Caulotops Barberi Pests: Learn About Agave Plant Bug Control

Caulotops Barberi Pests: Learn About Agave Plant Bug Control

By: Darcy Larum, Landscape Designer

Agave is a desert plant, native to Mexico and hardy in zones 8-10. While generally a low maintenance, easy-to-grow plant, agave can be susceptible to fungal and bacterial rots, as well as pest problems such as the agave snout weevil and the agave plant bug (Caulotops barberi). If you have noticed bugs eating agave plants in your landscape, continue reading to learn more about Caulotops barberi pests and controlling agave plant bugs in the garden.

What are Caulotops Barberi Pests?

In the landscape, agave plants can potentially grow to a height and spread of 20 feet. However, these landscape grown agaves can be susceptible to the Caulotops barberi pest, resulting in stunted or irregular growth. If you notice stunted or distorted growth, speckled or spotted foliage, or what appears to be scabs or chew marks on your agave plants, you may wonder, “Are bugs on my agave?” The answer may be a resounding, yes!

The agave plant bug is also commonly called the agave running bug because for such a small insect, it has long legs, enabling the insect to run very quickly. These 1.6 mm long insects can go almost unnoticed because they are so small and will quickly hide if they feel threatened. Agave plant bugs are most likely the culprit in U.S. hardiness zones 8-10. Container grown agave plants in cooler climates are rarely effected by this pest, though.

In late summer to early fall, large populations of agave plant bugs may infest agave and other succulents, causing massive damage to a xeriscape. In groups, these small tan-black colored insects are much easier to spot, but by then you’ll have quite an infestation to try to rid your landscape of and damage to some of the plants may be irreversible.

Agave Plant Bug Control

Insecticidal soap or broad spectrum insecticides can be effective in controlling agave plant bugs. However, these tiny insects can hide in soil, mulch and garden debris around the infected plant, so it is necessary to treat all areas around the plant as well. Keep beds clear of debris to eliminate hiding places.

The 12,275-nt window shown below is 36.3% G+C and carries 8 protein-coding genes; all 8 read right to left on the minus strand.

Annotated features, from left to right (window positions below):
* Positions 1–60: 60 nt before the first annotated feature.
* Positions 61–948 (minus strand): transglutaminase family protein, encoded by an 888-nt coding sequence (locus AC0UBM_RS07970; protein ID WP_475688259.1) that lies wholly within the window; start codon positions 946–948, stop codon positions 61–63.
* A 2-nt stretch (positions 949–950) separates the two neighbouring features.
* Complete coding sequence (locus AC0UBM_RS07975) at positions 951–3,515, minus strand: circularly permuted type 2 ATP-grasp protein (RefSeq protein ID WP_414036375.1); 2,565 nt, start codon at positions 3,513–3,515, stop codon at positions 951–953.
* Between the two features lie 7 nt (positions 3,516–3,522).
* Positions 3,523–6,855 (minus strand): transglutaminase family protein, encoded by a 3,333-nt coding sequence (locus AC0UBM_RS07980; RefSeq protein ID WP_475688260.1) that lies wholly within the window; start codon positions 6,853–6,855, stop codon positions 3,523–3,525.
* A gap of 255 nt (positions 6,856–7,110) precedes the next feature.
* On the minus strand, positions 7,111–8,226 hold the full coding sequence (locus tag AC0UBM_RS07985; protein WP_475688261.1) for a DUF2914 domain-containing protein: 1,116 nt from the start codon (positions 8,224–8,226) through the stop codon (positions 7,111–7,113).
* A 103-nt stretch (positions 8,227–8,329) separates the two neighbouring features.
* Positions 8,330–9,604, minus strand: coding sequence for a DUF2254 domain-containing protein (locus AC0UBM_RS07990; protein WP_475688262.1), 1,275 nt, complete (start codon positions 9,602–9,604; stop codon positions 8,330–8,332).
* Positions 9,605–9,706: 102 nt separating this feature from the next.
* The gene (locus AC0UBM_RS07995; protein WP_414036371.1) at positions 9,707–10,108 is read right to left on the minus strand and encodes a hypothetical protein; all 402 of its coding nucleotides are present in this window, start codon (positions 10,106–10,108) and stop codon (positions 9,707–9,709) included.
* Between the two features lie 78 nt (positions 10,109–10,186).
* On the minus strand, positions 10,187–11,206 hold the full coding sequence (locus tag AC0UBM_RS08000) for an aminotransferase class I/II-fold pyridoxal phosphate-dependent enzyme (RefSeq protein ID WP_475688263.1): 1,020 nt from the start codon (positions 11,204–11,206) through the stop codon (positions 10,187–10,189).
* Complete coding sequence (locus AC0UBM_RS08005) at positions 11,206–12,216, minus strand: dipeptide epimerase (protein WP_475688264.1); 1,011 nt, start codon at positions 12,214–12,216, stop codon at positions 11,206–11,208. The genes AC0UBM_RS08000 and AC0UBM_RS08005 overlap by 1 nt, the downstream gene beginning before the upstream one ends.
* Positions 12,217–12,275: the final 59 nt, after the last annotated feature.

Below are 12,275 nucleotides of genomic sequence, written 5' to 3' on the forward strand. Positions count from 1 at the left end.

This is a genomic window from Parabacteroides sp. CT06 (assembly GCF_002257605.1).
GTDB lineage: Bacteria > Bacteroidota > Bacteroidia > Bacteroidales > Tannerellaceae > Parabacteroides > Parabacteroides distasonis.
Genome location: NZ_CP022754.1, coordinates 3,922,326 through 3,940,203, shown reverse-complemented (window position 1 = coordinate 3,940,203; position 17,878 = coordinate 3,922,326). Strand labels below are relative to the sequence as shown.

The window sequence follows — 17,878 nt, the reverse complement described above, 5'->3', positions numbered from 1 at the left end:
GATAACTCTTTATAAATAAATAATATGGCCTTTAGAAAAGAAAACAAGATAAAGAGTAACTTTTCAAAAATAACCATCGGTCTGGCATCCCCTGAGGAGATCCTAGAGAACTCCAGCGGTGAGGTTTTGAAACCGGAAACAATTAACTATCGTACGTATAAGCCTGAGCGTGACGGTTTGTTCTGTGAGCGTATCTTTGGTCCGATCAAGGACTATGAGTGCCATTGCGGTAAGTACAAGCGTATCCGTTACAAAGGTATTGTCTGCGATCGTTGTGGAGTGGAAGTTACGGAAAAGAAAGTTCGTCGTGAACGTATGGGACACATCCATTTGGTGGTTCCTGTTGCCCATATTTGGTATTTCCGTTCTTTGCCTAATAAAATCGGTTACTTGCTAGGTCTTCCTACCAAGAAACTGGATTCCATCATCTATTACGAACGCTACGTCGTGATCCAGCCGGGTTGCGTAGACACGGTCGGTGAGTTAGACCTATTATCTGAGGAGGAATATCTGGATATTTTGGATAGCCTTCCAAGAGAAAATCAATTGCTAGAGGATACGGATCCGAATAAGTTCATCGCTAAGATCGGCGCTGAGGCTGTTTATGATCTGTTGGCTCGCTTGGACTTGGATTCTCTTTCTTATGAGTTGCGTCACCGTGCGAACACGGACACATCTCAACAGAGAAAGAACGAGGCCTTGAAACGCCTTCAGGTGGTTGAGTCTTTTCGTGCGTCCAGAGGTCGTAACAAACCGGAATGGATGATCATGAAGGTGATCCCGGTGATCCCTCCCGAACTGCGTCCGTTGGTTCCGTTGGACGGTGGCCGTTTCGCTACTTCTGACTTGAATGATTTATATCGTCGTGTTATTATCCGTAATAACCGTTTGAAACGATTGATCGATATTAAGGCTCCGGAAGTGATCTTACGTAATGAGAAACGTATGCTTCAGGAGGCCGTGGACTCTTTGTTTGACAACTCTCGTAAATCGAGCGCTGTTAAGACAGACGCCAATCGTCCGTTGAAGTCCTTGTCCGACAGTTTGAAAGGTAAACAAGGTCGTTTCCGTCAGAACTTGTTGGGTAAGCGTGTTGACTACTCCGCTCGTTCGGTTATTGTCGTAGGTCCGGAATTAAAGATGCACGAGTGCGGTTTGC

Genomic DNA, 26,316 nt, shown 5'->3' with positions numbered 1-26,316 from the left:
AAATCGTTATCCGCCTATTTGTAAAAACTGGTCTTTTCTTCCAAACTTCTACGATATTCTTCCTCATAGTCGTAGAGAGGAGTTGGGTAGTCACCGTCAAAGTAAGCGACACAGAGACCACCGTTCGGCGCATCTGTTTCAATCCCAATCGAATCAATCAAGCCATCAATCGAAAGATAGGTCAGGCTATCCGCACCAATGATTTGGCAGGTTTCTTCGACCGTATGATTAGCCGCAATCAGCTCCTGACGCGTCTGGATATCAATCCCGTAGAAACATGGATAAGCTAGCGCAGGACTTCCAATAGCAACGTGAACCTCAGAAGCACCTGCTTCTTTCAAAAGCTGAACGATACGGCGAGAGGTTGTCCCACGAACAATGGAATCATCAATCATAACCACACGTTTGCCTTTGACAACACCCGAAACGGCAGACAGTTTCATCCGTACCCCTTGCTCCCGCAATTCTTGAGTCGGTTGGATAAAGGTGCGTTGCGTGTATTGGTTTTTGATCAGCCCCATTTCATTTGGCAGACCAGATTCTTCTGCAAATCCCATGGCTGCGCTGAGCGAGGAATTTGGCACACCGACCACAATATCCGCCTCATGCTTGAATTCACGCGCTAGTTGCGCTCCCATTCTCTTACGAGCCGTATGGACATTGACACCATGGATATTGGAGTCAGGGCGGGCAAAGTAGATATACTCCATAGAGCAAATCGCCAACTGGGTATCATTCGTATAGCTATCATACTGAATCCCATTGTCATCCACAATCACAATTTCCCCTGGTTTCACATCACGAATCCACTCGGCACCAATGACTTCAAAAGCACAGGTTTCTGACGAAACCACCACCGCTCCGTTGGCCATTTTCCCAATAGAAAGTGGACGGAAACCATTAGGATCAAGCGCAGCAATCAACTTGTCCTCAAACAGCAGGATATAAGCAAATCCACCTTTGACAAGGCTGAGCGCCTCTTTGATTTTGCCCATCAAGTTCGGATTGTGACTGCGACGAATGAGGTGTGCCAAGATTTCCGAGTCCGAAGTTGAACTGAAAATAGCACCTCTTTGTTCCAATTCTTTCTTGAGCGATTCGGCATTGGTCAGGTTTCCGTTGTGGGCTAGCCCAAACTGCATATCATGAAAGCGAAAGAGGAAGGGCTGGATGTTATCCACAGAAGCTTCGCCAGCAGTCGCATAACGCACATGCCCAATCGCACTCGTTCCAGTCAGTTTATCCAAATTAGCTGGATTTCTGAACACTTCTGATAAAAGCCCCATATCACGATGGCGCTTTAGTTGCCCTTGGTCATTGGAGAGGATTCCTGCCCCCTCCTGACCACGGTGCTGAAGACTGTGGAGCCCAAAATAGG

Insecticides should be applied in the early morning or late at night, when Caulotops barberi pests are most active. Agave plant bug control should be repeated every two weeks to ensure eradication of this pest. Be sure to spray all surfaces of the plant, as these small insects can easily hide in every nook and cranny. A preventative systemic insecticide can be used in spring to help control agave pests.

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Agave and Yucca: Tough Plants for Tough Times 1

Many people rightly think of agave and yucca as tough plants associated with extreme climates like deserts and dunes. What they may not realize is that agave (Agave spp.) and yucca (Yucca spp.) also adapt well to home and commercial landscapes, where they thrive in the sometimes harsh conditions associated with urban environments.

Interest in agave and yucca has grown recently, thanks in part to increasing water restrictions in many Florida urban areas. Agave and yucca are found in native environments that typically are dry, hot, sunny, and windy with low rainfall and poor soil. In cultivation, this adaptability translates into low maintenance since typically they need little or no irrigation, fertilizer, pruning, or spraying. Furthermore, many agave and yucca withstand drought, heat, strong winds, and cold weather, and have few pests and diseases. They are tolerant of poor soils and therefore rarely develop nutrient deficiencies. The wide variety of sizes, shapes, and growth characteristics permits many landscape uses, including groundcover, bedding plants, container plants, shrubs, and, especially, dramatic specimen plants. Table 1 lists a number of species and cultivars available, along with their descriptions.

Above and beyond their toughness, agave and yucca capture the imagination because of their dramatic architectural forms and unusual shapes. In addition, these plants boast intriguing defensive "weaponry"—stiff, hard, or leathery leaves, often armed with barbs, teeth, or spines. Because of this armor, many of these plants can present a hazard, especially to small children.

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